Eleanor García for U.S. Senate from California
Eleanor García, 63, an aerospace worker at Triumph Vought Aerostructures in Hawthorne, outside Los Angeles, was born in Phoenix. Her father was a fireman and her mother, after she raised her children, a production-line worker at Revlon and member of the United Auto Workers union. Her grandfather, an underground copper miner in the Inspiration Consolidated Copper mine in Miami, Arizona, was crushed by a mine car and killed at work.
In high school García was inspired by the successful fight to overthrow Jim Crow segregation in the South and by farmworkers fighting to win representation by the United Farm Workers union. Public schools in Arizona mining towns were segregated for Mexicans and Native Americans.
Cesar Chavez, leader of the UFW, held a 24-day fast in Phoenix in 1972 to protest an Arizona bill restricting the union and outlawing strikes and boycotts. García was part of the security team to defend Chavez and meetings organized to support the fight.
She became an organizer for the UFW and the Arizona Farm Workers Union in the 1970s, helping workers win union contracts in vegetable fields and citrus orchards.
García joined the SWP in 1977. In the 1980s she lived in Minneapolis and joined protests by family farmers who faced foreclosure in a debt crisis that swept the region and were being driven off their land. She supported the fight of Native Americans for land and water treaty rights on the White Earth Reservation in northern Minnesota.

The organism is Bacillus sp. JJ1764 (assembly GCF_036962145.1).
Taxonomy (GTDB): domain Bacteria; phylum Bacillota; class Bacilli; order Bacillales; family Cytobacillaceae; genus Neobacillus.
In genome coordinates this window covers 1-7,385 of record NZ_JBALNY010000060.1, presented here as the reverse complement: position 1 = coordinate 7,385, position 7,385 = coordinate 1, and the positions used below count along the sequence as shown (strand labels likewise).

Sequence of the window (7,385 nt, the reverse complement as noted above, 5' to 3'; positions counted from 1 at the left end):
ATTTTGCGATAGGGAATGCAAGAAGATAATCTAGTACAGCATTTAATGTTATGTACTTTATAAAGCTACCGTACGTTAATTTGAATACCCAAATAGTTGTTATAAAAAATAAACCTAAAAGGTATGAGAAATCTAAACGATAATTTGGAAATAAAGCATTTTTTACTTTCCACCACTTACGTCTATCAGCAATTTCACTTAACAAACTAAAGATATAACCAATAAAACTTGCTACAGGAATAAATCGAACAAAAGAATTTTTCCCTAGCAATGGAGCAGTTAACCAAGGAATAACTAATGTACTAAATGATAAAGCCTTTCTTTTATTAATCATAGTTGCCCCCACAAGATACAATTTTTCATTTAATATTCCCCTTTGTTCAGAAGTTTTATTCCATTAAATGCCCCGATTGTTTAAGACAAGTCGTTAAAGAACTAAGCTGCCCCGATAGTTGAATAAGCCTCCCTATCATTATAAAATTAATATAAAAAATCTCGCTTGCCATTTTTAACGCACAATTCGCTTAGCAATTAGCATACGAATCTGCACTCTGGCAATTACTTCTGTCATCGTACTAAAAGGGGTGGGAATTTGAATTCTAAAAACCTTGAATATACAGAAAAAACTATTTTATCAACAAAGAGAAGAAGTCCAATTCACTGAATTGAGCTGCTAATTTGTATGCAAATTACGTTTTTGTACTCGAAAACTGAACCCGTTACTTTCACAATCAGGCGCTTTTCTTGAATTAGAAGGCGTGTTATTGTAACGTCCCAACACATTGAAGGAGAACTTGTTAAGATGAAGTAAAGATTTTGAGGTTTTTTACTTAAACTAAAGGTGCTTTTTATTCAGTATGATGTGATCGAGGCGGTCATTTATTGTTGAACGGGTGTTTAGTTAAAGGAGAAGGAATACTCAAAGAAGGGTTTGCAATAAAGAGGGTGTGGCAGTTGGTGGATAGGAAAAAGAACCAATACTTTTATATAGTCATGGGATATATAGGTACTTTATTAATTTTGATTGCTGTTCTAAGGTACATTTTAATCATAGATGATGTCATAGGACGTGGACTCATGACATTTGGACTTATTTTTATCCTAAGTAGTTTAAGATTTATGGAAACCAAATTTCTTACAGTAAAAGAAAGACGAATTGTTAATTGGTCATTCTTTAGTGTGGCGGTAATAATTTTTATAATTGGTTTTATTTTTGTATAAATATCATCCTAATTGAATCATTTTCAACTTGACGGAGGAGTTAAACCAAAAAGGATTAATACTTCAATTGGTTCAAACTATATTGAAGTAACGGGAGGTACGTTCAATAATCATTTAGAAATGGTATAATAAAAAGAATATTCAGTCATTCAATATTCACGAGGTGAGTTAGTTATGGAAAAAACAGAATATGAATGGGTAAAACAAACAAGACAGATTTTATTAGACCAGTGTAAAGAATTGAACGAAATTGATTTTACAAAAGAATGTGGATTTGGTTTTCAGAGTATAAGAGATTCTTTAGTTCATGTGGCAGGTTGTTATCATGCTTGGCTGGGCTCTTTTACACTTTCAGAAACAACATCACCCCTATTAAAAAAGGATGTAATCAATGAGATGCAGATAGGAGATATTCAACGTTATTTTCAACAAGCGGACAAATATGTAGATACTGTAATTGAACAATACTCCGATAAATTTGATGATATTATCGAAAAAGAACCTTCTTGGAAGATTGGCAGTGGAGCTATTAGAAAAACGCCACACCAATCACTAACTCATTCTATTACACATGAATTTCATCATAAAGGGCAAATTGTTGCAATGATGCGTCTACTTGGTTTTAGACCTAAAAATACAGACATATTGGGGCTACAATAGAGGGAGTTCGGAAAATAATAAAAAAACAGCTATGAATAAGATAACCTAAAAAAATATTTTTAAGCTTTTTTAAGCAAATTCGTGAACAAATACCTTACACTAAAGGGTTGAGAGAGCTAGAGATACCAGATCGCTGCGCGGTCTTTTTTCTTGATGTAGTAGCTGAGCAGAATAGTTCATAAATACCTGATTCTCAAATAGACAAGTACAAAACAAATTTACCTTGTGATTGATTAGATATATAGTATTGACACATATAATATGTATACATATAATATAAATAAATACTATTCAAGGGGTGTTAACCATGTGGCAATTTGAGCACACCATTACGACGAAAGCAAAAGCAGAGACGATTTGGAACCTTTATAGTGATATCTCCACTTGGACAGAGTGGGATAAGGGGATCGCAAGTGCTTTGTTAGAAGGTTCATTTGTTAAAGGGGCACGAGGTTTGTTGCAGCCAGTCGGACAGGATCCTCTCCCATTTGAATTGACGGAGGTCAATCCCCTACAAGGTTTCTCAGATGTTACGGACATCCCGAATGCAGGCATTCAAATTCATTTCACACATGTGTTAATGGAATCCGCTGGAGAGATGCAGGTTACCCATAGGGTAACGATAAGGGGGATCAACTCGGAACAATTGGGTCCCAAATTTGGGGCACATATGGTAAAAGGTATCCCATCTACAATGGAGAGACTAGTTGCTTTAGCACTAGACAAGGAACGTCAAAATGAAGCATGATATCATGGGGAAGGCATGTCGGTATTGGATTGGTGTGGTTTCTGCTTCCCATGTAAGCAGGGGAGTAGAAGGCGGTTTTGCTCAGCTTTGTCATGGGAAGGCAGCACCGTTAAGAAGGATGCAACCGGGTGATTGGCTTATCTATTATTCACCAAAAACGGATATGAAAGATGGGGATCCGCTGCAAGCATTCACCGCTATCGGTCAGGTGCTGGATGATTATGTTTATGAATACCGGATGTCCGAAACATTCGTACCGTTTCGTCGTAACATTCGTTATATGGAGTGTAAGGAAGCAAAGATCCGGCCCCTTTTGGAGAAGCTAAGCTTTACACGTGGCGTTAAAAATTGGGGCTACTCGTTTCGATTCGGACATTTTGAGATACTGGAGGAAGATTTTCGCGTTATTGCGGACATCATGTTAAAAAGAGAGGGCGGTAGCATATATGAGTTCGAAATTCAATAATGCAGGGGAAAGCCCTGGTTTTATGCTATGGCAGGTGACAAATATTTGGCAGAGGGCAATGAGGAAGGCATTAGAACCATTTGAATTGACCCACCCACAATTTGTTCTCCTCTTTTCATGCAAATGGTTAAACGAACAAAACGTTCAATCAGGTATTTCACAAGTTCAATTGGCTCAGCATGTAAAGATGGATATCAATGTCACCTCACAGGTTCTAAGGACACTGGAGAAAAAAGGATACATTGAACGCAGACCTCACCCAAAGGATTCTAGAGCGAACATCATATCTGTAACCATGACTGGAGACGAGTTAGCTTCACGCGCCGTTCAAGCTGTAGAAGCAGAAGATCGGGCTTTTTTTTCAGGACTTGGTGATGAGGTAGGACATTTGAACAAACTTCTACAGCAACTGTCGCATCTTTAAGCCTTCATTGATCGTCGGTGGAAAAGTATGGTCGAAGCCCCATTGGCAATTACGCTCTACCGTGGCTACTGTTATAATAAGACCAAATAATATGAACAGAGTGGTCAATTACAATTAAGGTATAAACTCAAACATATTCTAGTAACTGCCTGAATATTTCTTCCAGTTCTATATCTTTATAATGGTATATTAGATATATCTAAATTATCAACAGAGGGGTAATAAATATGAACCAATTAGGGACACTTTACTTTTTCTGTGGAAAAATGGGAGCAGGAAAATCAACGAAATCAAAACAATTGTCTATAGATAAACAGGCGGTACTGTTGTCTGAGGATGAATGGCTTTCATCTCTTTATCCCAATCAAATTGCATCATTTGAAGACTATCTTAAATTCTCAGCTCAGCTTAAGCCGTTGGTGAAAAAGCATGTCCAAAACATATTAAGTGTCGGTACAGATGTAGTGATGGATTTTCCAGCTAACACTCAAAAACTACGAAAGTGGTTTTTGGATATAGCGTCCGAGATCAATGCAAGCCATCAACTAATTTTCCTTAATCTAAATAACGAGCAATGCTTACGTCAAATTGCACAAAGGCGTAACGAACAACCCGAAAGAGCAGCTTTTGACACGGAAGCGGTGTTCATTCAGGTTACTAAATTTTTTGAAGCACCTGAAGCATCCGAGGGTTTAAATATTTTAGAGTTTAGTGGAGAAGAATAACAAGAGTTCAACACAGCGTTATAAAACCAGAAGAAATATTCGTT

García is a longtime supporter of women’s right to choose abortion and has defended clinics against right-wing attacks. As SWP candidate for governor of Utah she helped organize protests against the cops when a teenage cousin of one of her co-workers at Kennecott Copper was shot. Family, friends and supporters of the youth used García’s campaign statement to build support for a march and rally in the copper-mining town of Magna.
She helped organize activities to tell the truth about the Cuban Revolution. She was part of the international movement that won freedom for the Cuban Five, five revolutionaries unjustly imprisoned in the U.S. for the “crime” of defending their country’s socialist revolution.
In addition to the Steelworkers, García has been a member of the United Transportation Union, United Food and Commercial Workers and United Auto Workers union. She has worked in rail, garment and in a smelter.
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